Or will platform “licensing” revenue save the day?

Google and Facebook hire some of the best legal talent in the western world, and they’ve been able to swat away, delay, and skirmish interminably with the forces that demand they pay up for their use of news content. For more than two decades, newspaper companies around the world have wanted platforms to pay a license fee — like the ones the music industry and local TV stations get, say — for the snippets of news content they publish. They’ve been largely unsuccessful.

As the Google/Facebook duopoly has come to dominate the digital advertising business, and as the ad revenues of news publishers have fallen off a cliff, the intermittent cries have grown. Now, they’re joining in unison. Will they be able to pry loose big new revenue streams now?

I wouldn’t bet against the platforms — it’s usually not a winning bet — but there’s no doubt that executives in Mountain View and Sunnyvale know they now have a bigger problem on their hands.

In the last month alone, Australia and France have demanded payment. Canada is getting a full-court press for help from its publishers, including imposing new pressure on the platforms. “An urgent message to the Government of Canada from the publishers of Canada’s major newspapers” went out across the nation on Saturday, Canada’s big weekend newspaper day.

Most notably, U.S. publishers are also working — more quietly, but more aggressively — to get what they believe has long been due them. They’ve appreciated what largesse has been provided by both Google and Facebook in their multi-hundred-million-dollar journalism support programs, and they’ve recognized the many earnest people inside those companies who aim to offer local news a lifeline. But no one believes those grants are — or promise to be — the game-changer that society and their businesses require.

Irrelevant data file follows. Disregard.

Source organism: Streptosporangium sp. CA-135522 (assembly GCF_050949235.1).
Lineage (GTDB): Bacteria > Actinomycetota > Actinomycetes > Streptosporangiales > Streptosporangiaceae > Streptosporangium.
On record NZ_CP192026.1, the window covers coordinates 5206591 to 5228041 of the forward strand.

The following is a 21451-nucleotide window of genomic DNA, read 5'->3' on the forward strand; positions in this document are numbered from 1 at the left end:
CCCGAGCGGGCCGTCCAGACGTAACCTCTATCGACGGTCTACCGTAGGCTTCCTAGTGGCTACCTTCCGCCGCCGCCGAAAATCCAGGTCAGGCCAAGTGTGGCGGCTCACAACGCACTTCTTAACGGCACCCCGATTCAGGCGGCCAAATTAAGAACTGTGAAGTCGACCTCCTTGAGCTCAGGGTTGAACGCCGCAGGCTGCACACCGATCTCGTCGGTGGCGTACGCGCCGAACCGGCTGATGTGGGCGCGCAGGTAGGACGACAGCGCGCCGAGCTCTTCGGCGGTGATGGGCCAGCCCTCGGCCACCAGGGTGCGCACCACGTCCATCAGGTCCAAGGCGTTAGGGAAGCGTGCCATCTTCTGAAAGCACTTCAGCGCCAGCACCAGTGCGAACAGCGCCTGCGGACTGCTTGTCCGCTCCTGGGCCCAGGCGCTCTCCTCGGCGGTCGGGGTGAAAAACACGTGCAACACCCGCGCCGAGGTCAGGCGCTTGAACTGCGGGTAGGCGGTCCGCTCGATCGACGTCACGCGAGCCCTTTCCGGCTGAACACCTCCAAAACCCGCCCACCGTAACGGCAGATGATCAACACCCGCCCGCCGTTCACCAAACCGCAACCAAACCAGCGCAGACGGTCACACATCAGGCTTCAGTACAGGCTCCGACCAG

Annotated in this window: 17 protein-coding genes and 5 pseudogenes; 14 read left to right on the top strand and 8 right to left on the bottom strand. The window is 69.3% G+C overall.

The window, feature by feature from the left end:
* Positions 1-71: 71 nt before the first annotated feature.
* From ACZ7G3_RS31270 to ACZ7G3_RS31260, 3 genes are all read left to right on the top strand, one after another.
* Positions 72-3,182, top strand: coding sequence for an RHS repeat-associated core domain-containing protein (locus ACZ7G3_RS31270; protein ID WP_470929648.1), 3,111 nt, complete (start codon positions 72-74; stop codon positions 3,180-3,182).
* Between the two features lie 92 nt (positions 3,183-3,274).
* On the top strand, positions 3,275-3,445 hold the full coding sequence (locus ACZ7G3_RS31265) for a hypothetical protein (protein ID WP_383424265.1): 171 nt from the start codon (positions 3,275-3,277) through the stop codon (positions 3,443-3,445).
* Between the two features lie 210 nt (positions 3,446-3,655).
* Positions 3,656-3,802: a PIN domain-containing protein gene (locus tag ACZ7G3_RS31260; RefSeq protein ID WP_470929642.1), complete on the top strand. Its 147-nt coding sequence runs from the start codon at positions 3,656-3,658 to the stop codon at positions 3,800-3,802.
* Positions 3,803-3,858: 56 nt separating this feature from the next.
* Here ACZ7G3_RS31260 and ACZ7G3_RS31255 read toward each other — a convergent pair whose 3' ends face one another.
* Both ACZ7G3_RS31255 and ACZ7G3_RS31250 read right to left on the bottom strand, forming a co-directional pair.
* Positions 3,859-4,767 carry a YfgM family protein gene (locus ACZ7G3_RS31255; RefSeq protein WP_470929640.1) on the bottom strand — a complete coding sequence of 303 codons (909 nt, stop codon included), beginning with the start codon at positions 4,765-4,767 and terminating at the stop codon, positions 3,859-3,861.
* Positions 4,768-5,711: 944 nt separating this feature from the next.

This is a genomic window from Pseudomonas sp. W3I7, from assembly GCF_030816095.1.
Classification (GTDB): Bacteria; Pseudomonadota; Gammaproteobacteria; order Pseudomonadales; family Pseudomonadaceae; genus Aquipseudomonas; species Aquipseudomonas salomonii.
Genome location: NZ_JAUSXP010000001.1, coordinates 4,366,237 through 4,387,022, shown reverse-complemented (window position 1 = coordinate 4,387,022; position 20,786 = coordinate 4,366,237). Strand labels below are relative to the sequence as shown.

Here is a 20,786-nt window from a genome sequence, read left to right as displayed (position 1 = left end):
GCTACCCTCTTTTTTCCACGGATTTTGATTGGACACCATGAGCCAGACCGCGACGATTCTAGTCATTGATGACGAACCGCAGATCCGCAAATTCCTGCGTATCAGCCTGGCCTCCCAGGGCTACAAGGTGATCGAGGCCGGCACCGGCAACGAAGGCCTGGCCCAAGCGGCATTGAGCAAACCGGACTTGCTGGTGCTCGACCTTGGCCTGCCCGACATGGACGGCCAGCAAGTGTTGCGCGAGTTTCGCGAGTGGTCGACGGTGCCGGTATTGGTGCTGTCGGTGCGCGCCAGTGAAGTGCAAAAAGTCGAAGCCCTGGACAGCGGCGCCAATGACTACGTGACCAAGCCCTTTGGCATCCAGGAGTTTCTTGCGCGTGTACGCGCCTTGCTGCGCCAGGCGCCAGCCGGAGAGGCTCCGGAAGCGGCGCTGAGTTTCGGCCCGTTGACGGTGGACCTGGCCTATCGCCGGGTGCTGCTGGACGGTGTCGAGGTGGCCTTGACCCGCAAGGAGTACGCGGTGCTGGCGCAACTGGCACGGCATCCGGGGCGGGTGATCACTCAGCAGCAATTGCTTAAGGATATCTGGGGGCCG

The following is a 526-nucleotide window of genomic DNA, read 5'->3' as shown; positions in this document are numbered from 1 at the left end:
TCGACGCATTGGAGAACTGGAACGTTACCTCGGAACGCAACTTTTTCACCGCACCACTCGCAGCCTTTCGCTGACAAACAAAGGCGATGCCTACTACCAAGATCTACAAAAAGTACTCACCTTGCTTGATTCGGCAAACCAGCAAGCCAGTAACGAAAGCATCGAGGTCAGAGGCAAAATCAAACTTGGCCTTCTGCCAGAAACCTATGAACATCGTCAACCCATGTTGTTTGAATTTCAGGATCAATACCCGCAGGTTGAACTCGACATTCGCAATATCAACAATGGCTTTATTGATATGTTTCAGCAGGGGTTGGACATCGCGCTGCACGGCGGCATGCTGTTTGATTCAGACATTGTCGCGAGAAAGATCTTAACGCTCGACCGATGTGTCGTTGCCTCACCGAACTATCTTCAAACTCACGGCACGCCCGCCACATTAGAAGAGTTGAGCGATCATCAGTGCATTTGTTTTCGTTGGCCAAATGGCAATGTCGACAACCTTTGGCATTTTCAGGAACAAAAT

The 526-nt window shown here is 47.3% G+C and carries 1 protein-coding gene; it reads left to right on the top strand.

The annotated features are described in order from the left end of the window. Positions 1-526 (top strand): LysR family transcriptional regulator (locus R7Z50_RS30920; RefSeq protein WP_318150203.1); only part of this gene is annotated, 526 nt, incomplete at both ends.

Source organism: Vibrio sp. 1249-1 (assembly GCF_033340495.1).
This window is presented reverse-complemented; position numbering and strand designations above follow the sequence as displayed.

“This could be the year,” says one executive involved in the U.S. movement. “The stars may have aligned.”

Among those stars: The platforms have achieved something few others have: bipartisan questioning of their activities. Both Republican and Democratic politicians love to rail against Big Tech, whether they’re citing the 2016 election, misinformation in general, company efforts against misinformation, growing privacy concerns, monopolistic behavior, or the platforms’ impact on the system that long provided Americans local news.

More people have looked into the Black Mirror and haven’t liked what they’ve seen. Techlash 2020 — still powerful despite (or perhaps because) it’s the platforms who will likely weather the coronavirus downturn best — could result in a new stream of revenue to news publishers.

As I wrote in January, the payment issues of who, how, when, and where are gnarly ones. The platform can fairly cite that gnarliness. They also like to cite the humorous algo blindness they like to claim (“How would we ever figure out how to fairly attribute value to news producers?”) while they dodge, weave, and aim to make separate deals with the largest national/global news producers. Separating out the Timeses, Posts, Journals, and Guardians from the larger, bedraggled news herd is an classic divide-and-conquer strategy that’s long been one facet of the game. (Note Facebook’s payments to publishers for its News Tab — individual deals primarily targeting the top of the industry.)

Then, of course, there’s the irony that it’s the very financialization of the industry — the hedge funds and PE firms who stand to benefit directly from any aid to newspaper companies — may be the platforms’ best argument for opposing payments for content.

Alden president Heath Freeman’s recent “Dear Colleagues” letter, circulated by new New York Times media columnist Ben Smith, offers the perfect foil. “Fund vulture journalism?” the platforms can cry. “They’re worse than us!”

Indeed, look at the blowback big corporate players have faced if it comes out that they’ve taken bailout money. While this sort of platform payout wouldn’t quite be characterized as “bailout money,” the optics are less favorable for a news industry that is — at least in the U.S., and Canada — dominated by financial players.

We’re in this pandemic moment in which COVID-19 fears have unexpectedly revalued the sort of experienced, balanced reporting a good local news outlet can provide. And yet we’re stuck talking about the interaction of a few hedge funds, focused on little else beyond profit, and a few tech companies with unprecedented dominance.